Even sensible commentators hyperventilated about the dangers to American democracy and rule of law. It is a 21st-century Watergate, said some.

The lack of due process, the sudden moves, with all the documents dated May 9, the failure to give Comey a dignified departure, are all un-American.

The tortuous plot of the B-grade soap took the White House staff by surprise. They were ready to go home, believing they had scored a win-win, with Democrats and Republicans both happy to see the back of Comey, when the firestorm of protest broke.

Watch: “A grotesque abuse of power”

The account in Politico rings true: that Trump was so enraged by his inability to control the Russian narrative that he would sometimes scream at his TV when new stories broke about the probe. So he decided to act, believing he could then choose his own candidate to run the FBI and close the investigation, oblivious to claims of abuse of power, even from some Republicans.

FBI confirms it is investigating Trump’s people for possible links to Russian election meddling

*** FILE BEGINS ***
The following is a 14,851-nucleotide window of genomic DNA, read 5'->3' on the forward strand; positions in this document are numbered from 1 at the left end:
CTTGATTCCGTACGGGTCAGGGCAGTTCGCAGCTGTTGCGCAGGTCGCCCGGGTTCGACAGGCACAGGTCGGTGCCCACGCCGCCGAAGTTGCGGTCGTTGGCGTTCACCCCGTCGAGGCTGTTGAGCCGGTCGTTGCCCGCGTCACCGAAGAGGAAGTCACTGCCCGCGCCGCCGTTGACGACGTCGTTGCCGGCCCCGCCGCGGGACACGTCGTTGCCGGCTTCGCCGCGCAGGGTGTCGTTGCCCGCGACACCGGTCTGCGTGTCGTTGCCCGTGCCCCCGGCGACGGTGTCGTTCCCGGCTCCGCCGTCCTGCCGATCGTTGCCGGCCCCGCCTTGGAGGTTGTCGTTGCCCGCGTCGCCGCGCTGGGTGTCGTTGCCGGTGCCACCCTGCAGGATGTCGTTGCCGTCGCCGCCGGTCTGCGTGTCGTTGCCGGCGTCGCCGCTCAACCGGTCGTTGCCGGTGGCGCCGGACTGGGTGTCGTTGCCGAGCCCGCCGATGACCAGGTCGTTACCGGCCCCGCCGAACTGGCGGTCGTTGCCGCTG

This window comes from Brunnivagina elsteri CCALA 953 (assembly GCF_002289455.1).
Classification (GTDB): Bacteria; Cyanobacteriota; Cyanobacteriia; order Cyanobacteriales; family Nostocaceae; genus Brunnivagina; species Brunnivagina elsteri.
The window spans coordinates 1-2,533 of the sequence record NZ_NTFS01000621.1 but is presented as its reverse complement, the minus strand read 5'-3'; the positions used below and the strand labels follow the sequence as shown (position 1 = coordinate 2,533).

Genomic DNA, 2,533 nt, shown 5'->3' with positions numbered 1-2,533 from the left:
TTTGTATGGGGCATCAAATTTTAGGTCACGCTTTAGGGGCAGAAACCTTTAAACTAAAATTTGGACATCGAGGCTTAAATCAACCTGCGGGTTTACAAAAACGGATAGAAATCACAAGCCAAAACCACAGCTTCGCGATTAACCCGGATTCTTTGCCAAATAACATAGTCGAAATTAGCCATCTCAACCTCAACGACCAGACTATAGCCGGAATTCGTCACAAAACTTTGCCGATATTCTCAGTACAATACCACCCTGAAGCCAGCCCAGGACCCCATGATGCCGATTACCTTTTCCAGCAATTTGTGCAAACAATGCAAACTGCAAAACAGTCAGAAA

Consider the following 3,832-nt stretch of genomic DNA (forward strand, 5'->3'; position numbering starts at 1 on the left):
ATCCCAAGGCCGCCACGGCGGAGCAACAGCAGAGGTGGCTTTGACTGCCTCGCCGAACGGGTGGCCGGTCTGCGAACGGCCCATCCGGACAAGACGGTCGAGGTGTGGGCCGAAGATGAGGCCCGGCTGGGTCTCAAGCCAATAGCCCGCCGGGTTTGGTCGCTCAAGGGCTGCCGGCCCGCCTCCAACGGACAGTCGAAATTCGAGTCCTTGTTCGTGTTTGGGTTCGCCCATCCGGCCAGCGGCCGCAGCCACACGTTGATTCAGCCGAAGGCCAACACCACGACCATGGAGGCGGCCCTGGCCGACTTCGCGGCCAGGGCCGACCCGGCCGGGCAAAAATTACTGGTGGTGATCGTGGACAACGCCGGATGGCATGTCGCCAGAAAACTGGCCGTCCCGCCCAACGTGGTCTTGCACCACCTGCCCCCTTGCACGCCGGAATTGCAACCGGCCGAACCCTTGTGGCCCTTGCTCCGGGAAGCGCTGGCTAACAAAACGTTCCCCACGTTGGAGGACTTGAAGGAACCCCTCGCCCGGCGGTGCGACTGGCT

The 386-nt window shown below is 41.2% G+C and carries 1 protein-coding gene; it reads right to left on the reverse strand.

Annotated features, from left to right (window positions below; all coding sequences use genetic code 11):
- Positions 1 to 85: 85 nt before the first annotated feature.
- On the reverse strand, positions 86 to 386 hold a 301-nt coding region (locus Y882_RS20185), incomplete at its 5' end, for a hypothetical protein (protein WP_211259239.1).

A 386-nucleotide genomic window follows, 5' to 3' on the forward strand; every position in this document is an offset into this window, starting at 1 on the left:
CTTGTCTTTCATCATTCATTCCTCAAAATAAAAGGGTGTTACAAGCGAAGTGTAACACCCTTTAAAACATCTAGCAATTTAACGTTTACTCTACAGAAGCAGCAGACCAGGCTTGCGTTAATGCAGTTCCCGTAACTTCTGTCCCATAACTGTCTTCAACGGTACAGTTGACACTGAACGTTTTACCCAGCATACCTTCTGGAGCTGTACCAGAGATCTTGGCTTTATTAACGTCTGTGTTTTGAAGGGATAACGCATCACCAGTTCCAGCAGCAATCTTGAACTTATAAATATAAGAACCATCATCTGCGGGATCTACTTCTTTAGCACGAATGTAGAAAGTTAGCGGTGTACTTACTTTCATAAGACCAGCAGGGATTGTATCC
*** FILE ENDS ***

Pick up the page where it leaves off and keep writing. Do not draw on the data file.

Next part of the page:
The tragedy is that this is not a TV soap opera or reality show, but the real White House. Anthony Romero, executive director of the American Civil Liberties Union, rightly said: “President Trump’s dismissal of Comey raises questions about the administration’s inappropriate meddling in [FBI] operations – precisely at a time when the bureau appears to be investigating the president, his advisers, and his campaign for potential collusion with Russian agents in our last election.”

Russian President Vladimir Putin must be celebrating: he laid out banana skins for the US, and Trump not only slipped on one, but has played a game of dancing on Russian banana skins. Xi Jinping ( 習近平 ) must be chuckling all the way to his next meeting with real world leaders, because those in charge of the White House have turned American claims to be the leader of the free world into a soap opera.

Kevin Rafferty has reported from Washington DC under eight US presidents